There were points in the 2010 season where he was asked to play his collegiate position of defensive tackle with injuries to Seymour and John Henderson. He looked very good inside as well, making tackles for losses on short yardage situations.
But what he has most similar to Long is that rocket start off the ball.
DE/DT Richard Seymour
Richard Seymour is actually a combination of 1983 Los Angeles Raiders. He has the versatility to play any position on the defensive line like Howie Long and the dominant inside presence of Reggie Kinlaw.
He is also a volatile but wily veteran that enforces and intimidates like Alzado. See the Oakland Raider Pittsburgh Steeler game in which Seymour dropped Steeler quarterback Ben Roethlisberger.
He has taken talented rookie defensive lineman Houston under his wing. Alzado did the same thing with then youngster Howie Long when traded to the Raiders in 1982.
Seymour only had 5.5 sacks this season but took double and triple teams so others can get those sacks.
Inside Linebacker Matt Millen
Matt Millen was ready from the word go when drafted by the Raiders in 1980. He was a football head from a great Penn. State program that's know for it's line backers.
Millen studied, ate, slept and drank football everyday and all day to become an impact player right away. That led to the Raiders winning the Super Bowl in Millen's first year in the NFL.
The Raiders were always among the top defensive units with Millen calling the defensive signals.
Having a physical, thumper inside linebacker like Millen in the middle had to have been a key reason.
Middle Linebacker Rolando McClain
Rolando McClain comes from a great program in itself at the University of Alabama. They even ran a pro style defense in which he knew everyone on his side of the ball's responsibility.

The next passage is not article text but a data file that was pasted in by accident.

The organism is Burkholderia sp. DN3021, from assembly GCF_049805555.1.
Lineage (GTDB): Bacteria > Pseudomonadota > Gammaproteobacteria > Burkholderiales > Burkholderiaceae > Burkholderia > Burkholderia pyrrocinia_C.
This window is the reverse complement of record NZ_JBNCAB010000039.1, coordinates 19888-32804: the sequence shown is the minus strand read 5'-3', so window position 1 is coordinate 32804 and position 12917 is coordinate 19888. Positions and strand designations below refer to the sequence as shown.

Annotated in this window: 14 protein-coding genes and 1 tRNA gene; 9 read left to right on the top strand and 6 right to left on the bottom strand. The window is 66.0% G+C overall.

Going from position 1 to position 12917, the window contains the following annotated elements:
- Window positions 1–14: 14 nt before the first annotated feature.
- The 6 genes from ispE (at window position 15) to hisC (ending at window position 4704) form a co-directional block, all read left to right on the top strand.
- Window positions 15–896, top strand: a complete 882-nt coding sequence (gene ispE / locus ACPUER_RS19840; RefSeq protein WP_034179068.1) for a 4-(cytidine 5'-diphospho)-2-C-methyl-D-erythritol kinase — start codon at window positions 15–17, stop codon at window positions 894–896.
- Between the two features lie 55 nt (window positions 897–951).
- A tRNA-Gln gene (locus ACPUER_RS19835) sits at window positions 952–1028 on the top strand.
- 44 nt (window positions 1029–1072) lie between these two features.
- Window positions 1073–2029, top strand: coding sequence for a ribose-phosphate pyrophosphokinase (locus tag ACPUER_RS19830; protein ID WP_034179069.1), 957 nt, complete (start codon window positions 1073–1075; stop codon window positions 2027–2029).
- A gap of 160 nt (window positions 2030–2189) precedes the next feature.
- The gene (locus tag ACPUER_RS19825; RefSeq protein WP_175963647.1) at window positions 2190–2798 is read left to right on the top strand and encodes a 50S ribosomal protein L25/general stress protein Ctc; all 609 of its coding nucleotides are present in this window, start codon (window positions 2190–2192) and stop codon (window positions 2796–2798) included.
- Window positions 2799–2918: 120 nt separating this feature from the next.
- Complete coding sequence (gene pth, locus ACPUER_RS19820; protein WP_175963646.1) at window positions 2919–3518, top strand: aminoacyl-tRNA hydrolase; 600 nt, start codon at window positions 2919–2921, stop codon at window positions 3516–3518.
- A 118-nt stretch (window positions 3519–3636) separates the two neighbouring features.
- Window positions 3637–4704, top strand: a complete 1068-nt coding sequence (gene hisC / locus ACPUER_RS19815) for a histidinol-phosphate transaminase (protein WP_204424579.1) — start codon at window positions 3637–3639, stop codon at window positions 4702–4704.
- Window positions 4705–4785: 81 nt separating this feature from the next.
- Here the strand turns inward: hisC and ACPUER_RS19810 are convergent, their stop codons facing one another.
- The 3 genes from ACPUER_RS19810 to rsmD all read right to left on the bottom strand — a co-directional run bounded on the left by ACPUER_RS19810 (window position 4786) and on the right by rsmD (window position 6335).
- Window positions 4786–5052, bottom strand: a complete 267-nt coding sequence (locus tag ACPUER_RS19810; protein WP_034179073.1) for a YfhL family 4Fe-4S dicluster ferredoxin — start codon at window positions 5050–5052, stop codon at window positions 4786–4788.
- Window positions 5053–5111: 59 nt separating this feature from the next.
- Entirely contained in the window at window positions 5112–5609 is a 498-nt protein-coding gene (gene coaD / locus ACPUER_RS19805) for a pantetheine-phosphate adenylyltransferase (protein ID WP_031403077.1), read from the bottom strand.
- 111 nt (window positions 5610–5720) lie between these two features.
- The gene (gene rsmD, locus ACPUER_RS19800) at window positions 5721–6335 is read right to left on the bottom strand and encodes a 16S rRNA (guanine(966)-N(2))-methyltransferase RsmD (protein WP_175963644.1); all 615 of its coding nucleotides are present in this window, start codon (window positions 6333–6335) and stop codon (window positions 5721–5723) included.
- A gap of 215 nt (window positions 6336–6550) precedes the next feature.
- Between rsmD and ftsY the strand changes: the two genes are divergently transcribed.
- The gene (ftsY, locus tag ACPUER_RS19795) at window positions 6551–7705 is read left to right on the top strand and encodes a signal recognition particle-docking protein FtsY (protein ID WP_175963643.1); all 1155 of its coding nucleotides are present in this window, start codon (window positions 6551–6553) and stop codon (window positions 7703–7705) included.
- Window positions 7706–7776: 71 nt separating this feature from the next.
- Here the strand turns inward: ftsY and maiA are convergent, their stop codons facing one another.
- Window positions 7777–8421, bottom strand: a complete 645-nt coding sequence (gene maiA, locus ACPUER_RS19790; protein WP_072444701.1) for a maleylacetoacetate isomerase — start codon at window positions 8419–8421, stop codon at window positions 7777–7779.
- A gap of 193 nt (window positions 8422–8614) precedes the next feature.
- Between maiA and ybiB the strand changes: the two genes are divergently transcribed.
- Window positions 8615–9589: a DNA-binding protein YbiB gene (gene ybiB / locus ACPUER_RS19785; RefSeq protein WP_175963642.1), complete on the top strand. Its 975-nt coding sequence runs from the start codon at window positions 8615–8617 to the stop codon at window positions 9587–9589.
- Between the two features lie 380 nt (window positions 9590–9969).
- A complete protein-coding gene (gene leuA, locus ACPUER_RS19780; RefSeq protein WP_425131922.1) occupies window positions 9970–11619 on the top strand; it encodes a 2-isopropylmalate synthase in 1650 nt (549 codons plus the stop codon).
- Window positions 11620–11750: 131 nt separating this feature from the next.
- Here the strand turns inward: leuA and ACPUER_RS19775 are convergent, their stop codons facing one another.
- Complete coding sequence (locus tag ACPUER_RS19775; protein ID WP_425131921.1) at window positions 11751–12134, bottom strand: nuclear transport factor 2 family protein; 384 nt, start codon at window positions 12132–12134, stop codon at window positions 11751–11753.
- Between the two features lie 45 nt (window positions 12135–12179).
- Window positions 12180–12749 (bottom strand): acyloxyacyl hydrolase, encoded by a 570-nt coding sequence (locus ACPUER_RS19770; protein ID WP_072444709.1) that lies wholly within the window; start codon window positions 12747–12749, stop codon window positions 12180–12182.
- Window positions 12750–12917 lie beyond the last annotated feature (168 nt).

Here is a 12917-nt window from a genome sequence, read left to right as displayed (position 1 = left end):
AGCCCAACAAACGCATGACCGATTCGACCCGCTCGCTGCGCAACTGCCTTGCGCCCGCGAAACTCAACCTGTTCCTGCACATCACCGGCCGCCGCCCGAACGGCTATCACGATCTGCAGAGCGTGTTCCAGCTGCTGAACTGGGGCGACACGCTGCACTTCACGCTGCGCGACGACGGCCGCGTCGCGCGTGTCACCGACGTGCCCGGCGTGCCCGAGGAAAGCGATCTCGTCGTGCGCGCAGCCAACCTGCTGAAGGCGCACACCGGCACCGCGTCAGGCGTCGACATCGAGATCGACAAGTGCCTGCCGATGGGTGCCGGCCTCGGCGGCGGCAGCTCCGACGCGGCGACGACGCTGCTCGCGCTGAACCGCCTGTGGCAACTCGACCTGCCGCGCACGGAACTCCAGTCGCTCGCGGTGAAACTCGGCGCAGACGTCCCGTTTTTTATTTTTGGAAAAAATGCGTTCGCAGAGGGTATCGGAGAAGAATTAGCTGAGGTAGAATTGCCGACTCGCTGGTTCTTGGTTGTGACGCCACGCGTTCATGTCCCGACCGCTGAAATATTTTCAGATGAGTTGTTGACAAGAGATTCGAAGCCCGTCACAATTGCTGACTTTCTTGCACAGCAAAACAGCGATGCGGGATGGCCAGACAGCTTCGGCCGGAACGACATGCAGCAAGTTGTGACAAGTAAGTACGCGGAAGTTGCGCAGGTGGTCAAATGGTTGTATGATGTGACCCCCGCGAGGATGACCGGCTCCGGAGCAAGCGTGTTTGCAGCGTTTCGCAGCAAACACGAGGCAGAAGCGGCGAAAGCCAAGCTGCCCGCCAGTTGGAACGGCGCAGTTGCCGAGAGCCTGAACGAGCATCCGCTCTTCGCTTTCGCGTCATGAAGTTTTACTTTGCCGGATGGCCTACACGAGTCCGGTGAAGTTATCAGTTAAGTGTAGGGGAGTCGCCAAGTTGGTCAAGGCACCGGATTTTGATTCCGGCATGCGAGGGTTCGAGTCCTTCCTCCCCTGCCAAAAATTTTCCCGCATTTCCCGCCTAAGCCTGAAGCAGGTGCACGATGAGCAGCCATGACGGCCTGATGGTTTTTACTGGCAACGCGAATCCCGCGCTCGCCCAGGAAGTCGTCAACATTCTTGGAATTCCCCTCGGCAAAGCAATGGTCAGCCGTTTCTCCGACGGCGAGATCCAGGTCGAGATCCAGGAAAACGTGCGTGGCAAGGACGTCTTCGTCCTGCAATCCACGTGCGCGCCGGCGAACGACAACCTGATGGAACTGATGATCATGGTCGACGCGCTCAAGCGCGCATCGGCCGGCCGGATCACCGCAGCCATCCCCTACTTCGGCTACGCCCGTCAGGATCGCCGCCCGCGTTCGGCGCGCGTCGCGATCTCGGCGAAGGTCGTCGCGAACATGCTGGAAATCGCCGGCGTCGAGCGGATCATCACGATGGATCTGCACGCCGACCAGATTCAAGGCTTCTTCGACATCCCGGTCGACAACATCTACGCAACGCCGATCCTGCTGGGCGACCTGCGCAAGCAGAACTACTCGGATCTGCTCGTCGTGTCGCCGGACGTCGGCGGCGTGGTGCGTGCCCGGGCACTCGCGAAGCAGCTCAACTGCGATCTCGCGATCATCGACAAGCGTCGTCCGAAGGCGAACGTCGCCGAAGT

He could not have reached such a point if he weren't a studier himself. McClain played well in his rookie and year and the Raider run defense started to improve a bit until McClain was hurt late in the season
But McClain did manage to show Raider Nation that he was indeed that thumper linebacker the Raiders were looking for. He is a 3-4 inside linebacker by nature so it is a wonder what the Raiders will run going forward as they have yet to name a defensive coordinator.
Regardless, McClain will be prepared.
Corner Mike Haynes
Mike Haynes was a true shut down corner before they started giving such a name out. He was tall, rangy, fast, athletic and was extremely physical at the line of scrimmage.
The Raiders traded for Haynes during the 1983 season and many dubbed that to be the trade that the Raiders over the top. All I know is that it couldn't have hurt because there was one receiver that wouldn't do much against the Raiders that day.
Haynes was the best cover corner of his era.
Nnamdi Asomugha is the best cover corner in the game today. If you don't believe it, listen to all the quarterbacks in NFL.
Don't listen to their words but listen to their actions or lack there of. Asomugha gets a pass thrown his way less than any corner in the league.
Asomugha is also tall and rangy with big time physicality at the line of scrimmage. It's funny how talking about all the great Raider corners throughout their history makes you say the same things.
Asomugha is among a long line of great Raider corners.
Most of the peices seem to be in place for the Raiders to make a Super Bowl run in 2011. They need a solid corner to play opposite Asomugha.
They also need a left tackle along the lines of Art Shell and Henry Lawrence. That is why I am so adament about why the Raiders need to hurry up and grab Jared Gaither.
How nice would it be to have a great center on the team?
Is Stephen Wisniewski a player Davis will make a move to get?
The outside linebacker position opposite Wimbley can use an improvement to help stop the run. Other than that, the Raiders look to have one heck of a season coming next year with this young team.
They are closer to bringing back the 1983 Raiders than the NFL realizes.
This off season will tell just how soon in will happen.